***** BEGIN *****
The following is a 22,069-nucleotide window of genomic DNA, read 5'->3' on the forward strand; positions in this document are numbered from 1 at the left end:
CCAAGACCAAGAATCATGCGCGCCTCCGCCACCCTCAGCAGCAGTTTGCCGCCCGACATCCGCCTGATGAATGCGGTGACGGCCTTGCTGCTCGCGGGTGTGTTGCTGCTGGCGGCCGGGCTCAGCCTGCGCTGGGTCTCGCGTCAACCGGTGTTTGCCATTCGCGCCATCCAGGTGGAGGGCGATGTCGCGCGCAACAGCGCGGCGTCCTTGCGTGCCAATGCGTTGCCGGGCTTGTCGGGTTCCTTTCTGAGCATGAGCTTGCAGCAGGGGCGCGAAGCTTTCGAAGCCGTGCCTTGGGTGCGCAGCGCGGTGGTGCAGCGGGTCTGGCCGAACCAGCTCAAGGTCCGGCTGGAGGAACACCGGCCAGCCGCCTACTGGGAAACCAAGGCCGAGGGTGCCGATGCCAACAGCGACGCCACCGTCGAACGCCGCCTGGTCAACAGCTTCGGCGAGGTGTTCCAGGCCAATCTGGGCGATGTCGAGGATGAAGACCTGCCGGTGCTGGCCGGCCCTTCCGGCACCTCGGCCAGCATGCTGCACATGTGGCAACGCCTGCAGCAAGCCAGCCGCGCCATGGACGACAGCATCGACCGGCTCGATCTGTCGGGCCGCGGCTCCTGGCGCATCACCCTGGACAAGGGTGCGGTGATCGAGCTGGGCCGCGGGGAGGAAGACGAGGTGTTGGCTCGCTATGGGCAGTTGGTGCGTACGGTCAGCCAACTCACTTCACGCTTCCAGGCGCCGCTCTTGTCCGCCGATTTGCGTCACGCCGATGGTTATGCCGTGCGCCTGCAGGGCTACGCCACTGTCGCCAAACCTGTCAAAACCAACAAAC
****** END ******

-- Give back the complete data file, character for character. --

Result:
The following is a 22,069-nucleotide window of genomic DNA, read 5'->3' on the forward strand; positions in this document are numbered from 1 at the left end:
CCAAGACCAAGAATCATGCGCGCCTCCGCCACCCTCAGCAGCAGTTTGCCGCCCGACATCCGCCTGATGAATGCGGTGACGGCCTTGCTGCTCGCGGGTGTGTTGCTGCTGGCGGCCGGGCTCAGCCTGCGCTGGGTCTCGCGTCAACCGGTGTTTGCCATTCGCGCCATCCAGGTGGAGGGCGATGTCGCGCGCAACAGCGCGGCGTCCTTGCGTGCCAATGCGTTGCCGGGCTTGTCGGGTTCCTTTCTGAGCATGAGCTTGCAGCAGGGGCGCGAAGCTTTCGAAGCCGTGCCTTGGGTGCGCAGCGCGGTGGTGCAGCGGGTCTGGCCGAACCAGCTCAAGGTCCGGCTGGAGGAACACCGGCCAGCCGCCTACTGGGAAACCAAGGCCGAGGGTGCCGATGCCAACAGCGACGCCACCGTCGAACGCCGCCTGGTCAACAGCTTCGGCGAGGTGTTCCAGGCCAATCTGGGCGATGTCGAGGATGAAGACCTGCCGGTGCTGGCCGGCCCTTCCGGCACCTCGGCCAGCATGCTGCACATGTGGCAACGCCTGCAGCAAGCCAGCCGCGCCATGGACGACAGCATCGACCGGCTCGATCTGTCGGGCCGCGGCTCCTGGCGCATCACCCTGGACAAGGGTGCGGTGATCGAGCTGGGCCGCGGGGAGGAAGACGAGGTGTTGGCTCGCTATGGGCAGTTGGTGCGTACGGTCAGCCAACTCACTTCACGCTTCCAGGCGCCGCTCTTGTCCGCCGATTTGCGTCACGCCGATGGTTATGCCGTGCGCCTGCAGGGCTACGCCACTGTCGCCAAACCTGTCAAAACCAACAAAC